The following guest editorial was submitted by a social worker in the Brookline Public School system. We have been permitted to publish this statement by its author only on the condition of anonymity.

For the first time in my life, I don’t want to come back to work. And I am middle-aged and have been working since I was 14. And the main reason is I don’t believe anyone in a position of power cares whether I live or die. I have plenty of colleagues I love and care about.

But there is not a supervisor, administrator, or School Committee member who knows me, understands what I really do, and thinks it matters.

I have given many years of my life to this public school system. I have sacrificed my marriage, my relationship with my child, and my health for this job.

I have 300 students on my counseling caseload. Some of them try to kill themselves, and I prevent it. Some of them are starving when they go to sleep, and I make sure they get fed. Some of them get beaten by their parents, and I make sure they are safe.

I don’t eat lunch, I don’t drink enough water that I need to pee, and then when I have to pee, I don’t have time. I give the best of myself to this job, literally sweat and tears, even, sometimes, blood.

My colleagues do the same. They have aging and dying parents, children of their own, heartbreak, trauma, oppression, and they come to work each day to strive and transform and suffer. And they do it every day, and they do it much of the night, and on weekends, and in the summer when they are off taking their lavish vacations. (Get it? Teachers are so lucky they get the WHOLE summer off? Yeah, try 4-6 weeks, if you are lucky, one of which you are fast asleep and getting over a cold because you are so exhausted, and one of which you spend sleeplessly prepping your classroom and buying $1,000 worth of supplies with your own money.) 

And yet I live in a country, and a state, and work in a community where that is not valued. It’s not just local-it’s American. People don’t really care that much about how we are raising the next generations of humans in this country. There, I said it.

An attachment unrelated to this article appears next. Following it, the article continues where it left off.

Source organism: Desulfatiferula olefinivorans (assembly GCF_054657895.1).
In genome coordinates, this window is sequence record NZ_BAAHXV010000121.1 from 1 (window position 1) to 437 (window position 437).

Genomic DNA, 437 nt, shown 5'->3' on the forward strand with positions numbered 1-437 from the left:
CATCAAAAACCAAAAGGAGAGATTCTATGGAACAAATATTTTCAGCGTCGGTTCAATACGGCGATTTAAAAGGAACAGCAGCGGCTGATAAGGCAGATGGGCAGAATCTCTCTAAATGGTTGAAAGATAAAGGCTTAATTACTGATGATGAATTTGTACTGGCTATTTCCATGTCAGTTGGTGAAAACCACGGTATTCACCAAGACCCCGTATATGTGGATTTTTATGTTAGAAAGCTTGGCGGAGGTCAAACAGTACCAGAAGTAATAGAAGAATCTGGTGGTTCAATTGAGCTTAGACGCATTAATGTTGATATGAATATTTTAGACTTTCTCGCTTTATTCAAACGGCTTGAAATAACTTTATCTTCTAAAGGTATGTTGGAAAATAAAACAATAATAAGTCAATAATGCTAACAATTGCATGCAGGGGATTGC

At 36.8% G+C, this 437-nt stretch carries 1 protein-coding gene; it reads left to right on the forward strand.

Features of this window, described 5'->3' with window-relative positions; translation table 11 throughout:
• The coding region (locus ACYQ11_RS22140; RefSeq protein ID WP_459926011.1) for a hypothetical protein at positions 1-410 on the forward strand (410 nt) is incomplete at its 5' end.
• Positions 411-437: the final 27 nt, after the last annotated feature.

We have abandoned religion. We worship at the altar of technology. We numb ourselves with all manner of substances, and we sit by while people less fortunate are actually murdered in their homes and on their streets. We don’t vote, not really. Not in the numbers it would take to shift us back to a place of decency, of modesty, of community-based on symbiosis and representation with parity. We take short-cuts ad nauseam. Target. Amazon. Netflix. Take-out.

We used to be hippies, and now we are boring. We used to stay up, and now we chill out. We don’t care about training and inspiring and educating children to feel good about themselves, and know-how to do a thing or two or learn about consent and how to put on a condom. {yes, we actually teach this.}

We don’t really care that kids are growing up more depressed and more anxious, with higher rates of eating disorders, addictions, and self-harm. If we did, we‘d do something. We are complacent. We are complicit. I am complicit. With all the self-aggrandizement above, I have failed many children. Many families. Many colleagues. Please don’t set me up to fail again. This work is hard enough. If we keep teaching and counseling and consoling, and saving people in a vacuum, at the margins, with insufficient resources, we, as a society, are doomed. 

If we keep under-funding and under-thinking the critical work that needs to be done to mobilize social change, level the playing field, grow strong, confident, capable children in this country, we are shipwrecked.